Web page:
Cross-Cultural Adaptation Challenges to Management Innovation in Multinational Business Context: Theoretical Model and Practices

Cross-Cultural Adaptation Challenges to Management Innovation in Multinational Business Context: Theoretical Model and Practices

Zhuojun Joyce Chen (University of Northern Iowa, USA)
DOI: 10.4018/978-1-5225-1913-3.ch033
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Abstract

With economic development and globalization, many multinational enterprises have been established. Because of the cultural and economic context differences, traditional management strategies could not be effectively implemented in multinational companies. Therefore, management innovation is necessary for those companies to achieve business success. Various studies on multinational management seem focused on differences in business environments and cultures between countries and comparative management styles. However, few studies have paid attention to the process of cross-cultural adaptation and transformation through day-to-day practices in multinational enterprises. Therefore, based on the concept of management innovation and the integrative theory of cross-cultural adaptation, this chapter intends to begin building a model to explore management innovation in multinational enterprises from the perspective of cross-cultural adaptation. Qualitative data was collected from Chinese-owned multinational companies. The results support the model conceptually and provide suggestions for further studies.
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Introduction

With rapid economic development and globalization, many companies have opened up overseas branches or established new businesses in foreign countries (Prasso, 2010; Wu, Lim, & Zhang, 2011), which are called multinational corporations, enterprises or businesses. Multinational corporations (MNCs) have been defined by United Nations (UN) as “enterprises which own or control production or service facilities located outside of the country in which they are based” (Mockler, 2002, p. 3).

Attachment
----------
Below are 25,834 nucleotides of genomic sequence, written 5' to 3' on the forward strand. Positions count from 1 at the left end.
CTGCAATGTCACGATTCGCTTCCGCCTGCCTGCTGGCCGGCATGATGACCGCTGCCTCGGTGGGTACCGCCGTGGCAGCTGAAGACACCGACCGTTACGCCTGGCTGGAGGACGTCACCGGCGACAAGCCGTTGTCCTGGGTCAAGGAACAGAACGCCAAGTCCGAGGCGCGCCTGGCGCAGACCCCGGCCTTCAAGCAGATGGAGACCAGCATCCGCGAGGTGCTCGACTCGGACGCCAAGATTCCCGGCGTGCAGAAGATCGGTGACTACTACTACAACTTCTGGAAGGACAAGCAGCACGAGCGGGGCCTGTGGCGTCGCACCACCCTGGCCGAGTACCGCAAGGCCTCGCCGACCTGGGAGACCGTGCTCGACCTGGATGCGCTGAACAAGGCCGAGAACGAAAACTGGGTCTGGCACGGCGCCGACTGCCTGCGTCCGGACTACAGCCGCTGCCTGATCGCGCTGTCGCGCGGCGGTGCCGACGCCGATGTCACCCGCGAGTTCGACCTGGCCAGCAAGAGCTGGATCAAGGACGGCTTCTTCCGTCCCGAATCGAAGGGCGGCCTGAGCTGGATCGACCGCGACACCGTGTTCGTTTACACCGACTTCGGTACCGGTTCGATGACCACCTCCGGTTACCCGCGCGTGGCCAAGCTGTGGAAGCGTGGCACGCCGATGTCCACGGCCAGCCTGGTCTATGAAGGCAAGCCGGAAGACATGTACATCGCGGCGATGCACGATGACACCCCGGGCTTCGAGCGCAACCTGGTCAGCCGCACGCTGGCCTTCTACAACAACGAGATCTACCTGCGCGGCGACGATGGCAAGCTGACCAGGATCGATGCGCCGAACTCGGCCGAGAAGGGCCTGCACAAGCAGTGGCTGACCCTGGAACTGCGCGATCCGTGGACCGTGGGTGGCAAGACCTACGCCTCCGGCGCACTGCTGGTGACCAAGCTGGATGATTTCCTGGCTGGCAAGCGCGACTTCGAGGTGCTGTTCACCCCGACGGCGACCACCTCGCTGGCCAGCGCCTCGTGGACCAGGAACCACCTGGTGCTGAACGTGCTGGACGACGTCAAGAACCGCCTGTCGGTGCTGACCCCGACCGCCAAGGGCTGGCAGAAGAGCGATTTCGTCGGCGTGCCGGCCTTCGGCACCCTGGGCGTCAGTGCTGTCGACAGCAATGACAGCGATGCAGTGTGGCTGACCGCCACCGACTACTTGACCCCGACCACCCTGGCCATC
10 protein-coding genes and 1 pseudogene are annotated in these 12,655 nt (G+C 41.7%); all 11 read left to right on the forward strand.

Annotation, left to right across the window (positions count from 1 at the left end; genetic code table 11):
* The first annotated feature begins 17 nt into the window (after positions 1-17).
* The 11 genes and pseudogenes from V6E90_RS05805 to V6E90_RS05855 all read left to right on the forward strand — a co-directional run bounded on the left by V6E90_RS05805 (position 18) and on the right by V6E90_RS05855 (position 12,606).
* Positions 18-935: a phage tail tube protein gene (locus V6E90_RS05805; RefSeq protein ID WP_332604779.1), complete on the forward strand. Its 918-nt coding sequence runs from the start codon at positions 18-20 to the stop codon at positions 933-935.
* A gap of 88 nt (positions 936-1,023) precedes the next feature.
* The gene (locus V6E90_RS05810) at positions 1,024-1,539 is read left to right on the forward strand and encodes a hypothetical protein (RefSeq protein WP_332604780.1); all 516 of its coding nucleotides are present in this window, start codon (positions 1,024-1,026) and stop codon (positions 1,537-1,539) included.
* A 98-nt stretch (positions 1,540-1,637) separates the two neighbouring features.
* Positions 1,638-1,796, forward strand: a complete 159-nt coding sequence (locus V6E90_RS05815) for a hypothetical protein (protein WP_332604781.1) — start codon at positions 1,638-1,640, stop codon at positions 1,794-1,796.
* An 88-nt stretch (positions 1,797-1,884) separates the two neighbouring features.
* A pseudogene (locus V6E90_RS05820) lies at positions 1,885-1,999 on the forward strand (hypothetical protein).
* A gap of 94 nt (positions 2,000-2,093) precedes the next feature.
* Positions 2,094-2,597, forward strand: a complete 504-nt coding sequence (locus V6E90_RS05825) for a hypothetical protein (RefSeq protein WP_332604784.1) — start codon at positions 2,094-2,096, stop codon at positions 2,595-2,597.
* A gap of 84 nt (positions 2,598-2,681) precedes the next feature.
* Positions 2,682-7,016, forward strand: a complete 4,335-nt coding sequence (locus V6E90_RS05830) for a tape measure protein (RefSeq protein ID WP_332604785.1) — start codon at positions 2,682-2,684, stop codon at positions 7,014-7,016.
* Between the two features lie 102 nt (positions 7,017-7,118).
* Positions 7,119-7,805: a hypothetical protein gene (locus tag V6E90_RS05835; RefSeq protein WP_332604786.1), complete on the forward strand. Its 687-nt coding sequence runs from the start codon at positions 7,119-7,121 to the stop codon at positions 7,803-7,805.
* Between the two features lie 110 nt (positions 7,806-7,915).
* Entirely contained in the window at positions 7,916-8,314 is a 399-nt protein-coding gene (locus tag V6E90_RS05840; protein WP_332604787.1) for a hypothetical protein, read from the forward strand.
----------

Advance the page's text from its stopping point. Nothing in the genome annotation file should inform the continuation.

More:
In a multinational corporation (MNC), especially during its early stage, the top management and key positions are usually controlled by those from the owner’s home country, and the middle level of management and staff/workers are hired from the locations where the company resides (Gong, 2003; Sekiguchi, Bebenroth, & Li, 2011). Because of the cultural and economic context differences between the owner’s home country and the host country, effectively addressing the structural complexities and cross-cultural environments is more critical in MNCs than in domestic companies (Mockler, 2002; Silverthorne, 2005). Various studies show that traditional management strategies and operations could not be effectively implemented in MNCs, and demonstrate that when facing the challenge of management across national boundaries and cultures, management innovation is necessary to be adopted for those companies to achieve business success (Birkinshaw, Hamel, & Mol, 2008; Bloom, Genakos, Sadun, & Reenen, 2010; Mockler, 2002; Steger, Amann, & Maznevski, 2007). Management innovation is an integrative process encompassing political, economic, cultural, technological, and international relationship dimensions. Most of the existing studies on management innovations often emphasize MNC’s economic, technological, and policy-making aspects (Birkinshaw et al., 2008; Bloom et al., 2010; Steger et al., 2007). Regarding cultural factors, the discussions are usually focused on differences of business environment and culture between countries, comparative management styles, the impact of cultural variance on management and business transaction, and the strategies used for accommodating the differences (Mockler, 2002; Silverthorne, 2005). Few studies have paid attention to the process of cross-cultural adaptation and transformation through day-to-day practices of MNCs. Therefore, this chaper intends to explore multinational business management innovations from the perspective of cross-cultural adaptation. Based on the integrative theory of cross-cultural adaptation (Kim, 1995, 2001) and management innovation (Birkinshaw et al., 2008; Rogers, 2003), this chapter, as exploratory research, employs a system approach (Infante, Rancer, & Womack, 2003) to building a Model for cross-cultural adaptation and transformation analysis in MNCs. In order to test the Model, qualitative data was collected from Chinese owned MNCs. The results support the Model conceptually and provide suggestions for further studies.

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